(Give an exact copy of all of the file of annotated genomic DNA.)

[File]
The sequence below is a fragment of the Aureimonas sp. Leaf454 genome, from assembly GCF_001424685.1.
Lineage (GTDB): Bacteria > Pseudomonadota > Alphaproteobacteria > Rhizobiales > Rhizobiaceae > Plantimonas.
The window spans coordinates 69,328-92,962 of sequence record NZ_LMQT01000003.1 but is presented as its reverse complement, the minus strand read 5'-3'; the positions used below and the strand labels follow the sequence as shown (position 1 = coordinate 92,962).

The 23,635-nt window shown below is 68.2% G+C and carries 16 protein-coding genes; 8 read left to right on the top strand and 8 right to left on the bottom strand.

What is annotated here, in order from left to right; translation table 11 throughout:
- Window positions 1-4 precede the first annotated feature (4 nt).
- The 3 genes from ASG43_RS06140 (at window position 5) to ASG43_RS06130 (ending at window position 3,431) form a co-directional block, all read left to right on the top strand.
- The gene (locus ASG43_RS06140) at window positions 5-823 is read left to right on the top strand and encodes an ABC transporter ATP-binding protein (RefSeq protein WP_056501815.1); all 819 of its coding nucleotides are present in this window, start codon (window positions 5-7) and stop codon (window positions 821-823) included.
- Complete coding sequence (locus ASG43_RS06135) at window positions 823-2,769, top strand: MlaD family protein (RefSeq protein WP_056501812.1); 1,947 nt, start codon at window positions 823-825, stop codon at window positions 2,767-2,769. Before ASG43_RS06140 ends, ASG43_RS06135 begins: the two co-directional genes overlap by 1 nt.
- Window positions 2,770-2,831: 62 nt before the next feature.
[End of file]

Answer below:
The sequence below is a fragment of the Aureimonas sp. Leaf454 genome, from assembly GCF_001424685.1.
Lineage (GTDB): Bacteria > Pseudomonadota > Alphaproteobacteria > Rhizobiales > Rhizobiaceae > Plantimonas.
The window spans coordinates 69,328-92,962 of sequence record NZ_LMQT01000003.1 but is presented as its reverse complement, the minus strand read 5'-3'; the positions used below and the strand labels follow the sequence as shown (position 1 = coordinate 92,962).

The 23,635-nt window shown below is 68.2% G+C and carries 16 protein-coding genes; 8 read left to right on the top strand and 8 right to left on the bottom strand.

What is annotated here, in order from left to right; translation table 11 throughout:
- Window positions 1-4 precede the first annotated feature (4 nt).
- The 3 genes from ASG43_RS06140 (at window position 5) to ASG43_RS06130 (ending at window position 3,431) form a co-directional block, all read left to right on the top strand.
- The gene (locus ASG43_RS06140) at window positions 5-823 is read left to right on the top strand and encodes an ABC transporter ATP-binding protein (RefSeq protein WP_056501815.1); all 819 of its coding nucleotides are present in this window, start codon (window positions 5-7) and stop codon (window positions 821-823) included.
- Complete coding sequence (locus ASG43_RS06135) at window positions 823-2,769, top strand: MlaD family protein (RefSeq protein WP_056501812.1); 1,947 nt, start codon at window positions 823-825, stop codon at window positions 2,767-2,769. Before ASG43_RS06140 ends, ASG43_RS06135 begins: the two co-directional genes overlap by 1 nt.
- Window positions 2,770-2,831: 62 nt before the next feature.